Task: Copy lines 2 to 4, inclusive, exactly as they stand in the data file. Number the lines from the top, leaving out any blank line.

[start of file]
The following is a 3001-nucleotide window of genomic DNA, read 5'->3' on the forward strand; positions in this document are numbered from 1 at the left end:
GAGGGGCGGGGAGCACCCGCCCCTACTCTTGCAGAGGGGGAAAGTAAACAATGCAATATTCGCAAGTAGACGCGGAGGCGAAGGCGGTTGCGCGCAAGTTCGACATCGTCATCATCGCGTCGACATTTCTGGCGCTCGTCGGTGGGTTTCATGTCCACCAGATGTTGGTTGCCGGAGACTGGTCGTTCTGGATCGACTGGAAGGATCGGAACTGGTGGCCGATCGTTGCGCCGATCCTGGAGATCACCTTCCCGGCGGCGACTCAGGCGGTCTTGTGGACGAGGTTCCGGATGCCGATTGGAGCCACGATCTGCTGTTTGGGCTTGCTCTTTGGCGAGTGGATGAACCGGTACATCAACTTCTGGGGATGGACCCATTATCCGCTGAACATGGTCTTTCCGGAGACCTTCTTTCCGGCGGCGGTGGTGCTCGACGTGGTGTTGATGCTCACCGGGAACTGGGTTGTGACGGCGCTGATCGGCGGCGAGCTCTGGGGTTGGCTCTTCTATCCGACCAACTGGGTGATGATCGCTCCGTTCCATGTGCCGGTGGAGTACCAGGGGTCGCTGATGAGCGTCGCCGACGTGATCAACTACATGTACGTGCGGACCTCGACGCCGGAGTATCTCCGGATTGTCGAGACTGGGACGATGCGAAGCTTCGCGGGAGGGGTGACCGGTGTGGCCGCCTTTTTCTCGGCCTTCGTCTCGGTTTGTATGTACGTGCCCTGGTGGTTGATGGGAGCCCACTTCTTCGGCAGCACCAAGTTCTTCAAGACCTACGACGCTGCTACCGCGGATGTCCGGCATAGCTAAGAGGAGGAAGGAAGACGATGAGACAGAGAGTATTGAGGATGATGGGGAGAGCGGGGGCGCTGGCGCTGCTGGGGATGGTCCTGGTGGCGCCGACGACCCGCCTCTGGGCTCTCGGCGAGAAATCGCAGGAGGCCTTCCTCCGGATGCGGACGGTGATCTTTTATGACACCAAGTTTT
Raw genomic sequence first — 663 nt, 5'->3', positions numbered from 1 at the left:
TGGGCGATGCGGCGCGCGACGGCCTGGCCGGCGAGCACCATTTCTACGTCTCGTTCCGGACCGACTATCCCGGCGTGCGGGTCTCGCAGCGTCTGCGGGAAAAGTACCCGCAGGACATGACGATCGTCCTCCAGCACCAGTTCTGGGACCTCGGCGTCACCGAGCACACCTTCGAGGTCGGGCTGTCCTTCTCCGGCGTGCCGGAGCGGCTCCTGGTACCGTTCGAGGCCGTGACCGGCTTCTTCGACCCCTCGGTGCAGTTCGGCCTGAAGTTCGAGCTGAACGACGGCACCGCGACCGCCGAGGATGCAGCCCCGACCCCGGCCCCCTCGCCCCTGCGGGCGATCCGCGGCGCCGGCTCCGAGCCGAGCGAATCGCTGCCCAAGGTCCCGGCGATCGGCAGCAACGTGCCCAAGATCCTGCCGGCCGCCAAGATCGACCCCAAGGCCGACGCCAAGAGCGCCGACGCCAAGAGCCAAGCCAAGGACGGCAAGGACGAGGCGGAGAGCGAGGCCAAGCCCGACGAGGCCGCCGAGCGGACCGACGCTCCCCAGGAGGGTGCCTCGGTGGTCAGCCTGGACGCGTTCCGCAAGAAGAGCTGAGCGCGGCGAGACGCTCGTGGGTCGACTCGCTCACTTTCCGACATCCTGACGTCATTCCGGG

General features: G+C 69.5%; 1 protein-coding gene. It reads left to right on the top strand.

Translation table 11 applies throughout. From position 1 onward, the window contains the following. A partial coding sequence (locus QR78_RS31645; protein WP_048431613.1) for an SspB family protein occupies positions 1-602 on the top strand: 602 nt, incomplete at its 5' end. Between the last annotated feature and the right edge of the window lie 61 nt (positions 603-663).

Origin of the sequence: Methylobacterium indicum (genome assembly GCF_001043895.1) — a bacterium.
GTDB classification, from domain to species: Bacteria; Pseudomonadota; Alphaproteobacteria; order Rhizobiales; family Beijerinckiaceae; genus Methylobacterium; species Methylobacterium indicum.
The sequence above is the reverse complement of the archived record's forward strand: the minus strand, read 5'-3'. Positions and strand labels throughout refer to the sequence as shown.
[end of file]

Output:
GAGGGGCGGGGAGCACCCGCCCCTACTCTTGCAGAGGGGGAAAGTAAACAATGCAATATTCGCAAGTAGACGCGGAGGCGAAGGCGGTTGCGCGCAAGTTCGACATCGTCATCATCGCGTCGACATTTCTGGCGCTCGTCGGTGGGTTTCATGTCCACCAGATGTTGGTTGCCGGAGACTGGTCGTTCTGGATCGACTGGAAGGATCGGAACTGGTGGCCGATCGTTGCGCCGATCCTGGAGATCACCTTCCCGGCGGCGACTCAGGCGGTCTTGTGGACGAGGTTCCGGATGCCGATTGGAGCCACGATCTGCTGTTTGGGCTTGCTCTTTGGCGAGTGGATGAACCGGTACATCAACTTCTGGGGATGGACCCATTATCCGCTGAACATGGTCTTTCCGGAGACCTTCTTTCCGGCGGCGGTGGTGCTCGACGTGGTGTTGATGCTCACCGGGAACTGGGTTGTGACGGCGCTGATCGGCGGCGAGCTCTGGGGTTGGCTCTTCTATCCGACCAACTGGGTGATGATCGCTCCGTTCCATGTGCCGGTGGAGTACCAGGGGTCGCTGATGAGCGTCGCCGACGTGATCAACTACATGTACGTGCGGACCTCGACGCCGGAGTATCTCCGGATTGTCGAGACTGGGACGATGCGAAGCTTCGCGGGAGGGGTGACCGGTGTGGCCGCCTTTTTCTCGGCCTTCGTCTCGGTTTGTATGTACGTGCCCTGGTGGTTGATGGGAGCCCACTTCTTCGGCAGCACCAAGTTCTTCAAGACCTACGACGCTGCTACCGCGGATGTCCGGCATAGCTAAGAGGAGGAAGGAAGACGATGAGACAGAGAGTATTGAGGATGATGGGGAGAGCGGGGGCGCTGGCGCTGCTGGGGATGGTCCTGGTGGCGCCGACGACCCGCCTCTGGGCTCTCGGCGAGAAATCGCAGGAGGCCTTCCTCCGGATGCGGACGGTGATCTTTTATGACACCAAGTTTT
Raw genomic sequence first — 663 nt, 5'->3', positions numbered from 1 at the left:
TGGGCGATGCGGCGCGCGACGGCCTGGCCGGCGAGCACCATTTCTACGTCTCGTTCCGGACCGACTATCCCGGCGTGCGGGTCTCGCAGCGTCTGCGGGAAAAGTACCCGCAGGACATGACGATCGTCCTCCAGCACCAGTTCTGGGACCTCGGCGTCACCGAGCACACCTTCGAGGTCGGGCTGTCCTTCTCCGGCGTGCCGGAGCGGCTCCTGGTACCGTTCGAGGCCGTGACCGGCTTCTTCGACCCCTCGGTGCAGTTCGGCCTGAAGTTCGAGCTGAACGACGGCACCGCGACCGCCGAGGATGCAGCCCCGACCCCGGCCCCCTCGCCCCTGCGGGCGATCCGCGGCGCCGGCTCCGAGCCGAGCGAATCGCTGCCCAAGGTCCCGGCGATCGGCAGCAACGTGCCCAAGATCCTGCCGGCCGCCAAGATCGACCCCAAGGCCGACGCCAAGAGCGCCGACGCCAAGAGCCAAGCCAAGGACGGCAAGGACGAGGCGGAGAGCGAGGCCAAGCCCGACGAGGCCGCCGAGCGGACCGACGCTCCCCAGGAGGGTGCCTCGGTGGTCAGCCTGGACGCGTTCCGCAAGAAGAGCTGAGCGCGGCGAGACGCTCGTGGGTCGACTCGCTCACTTTCCGACATCCTGACGTCATTCCGGG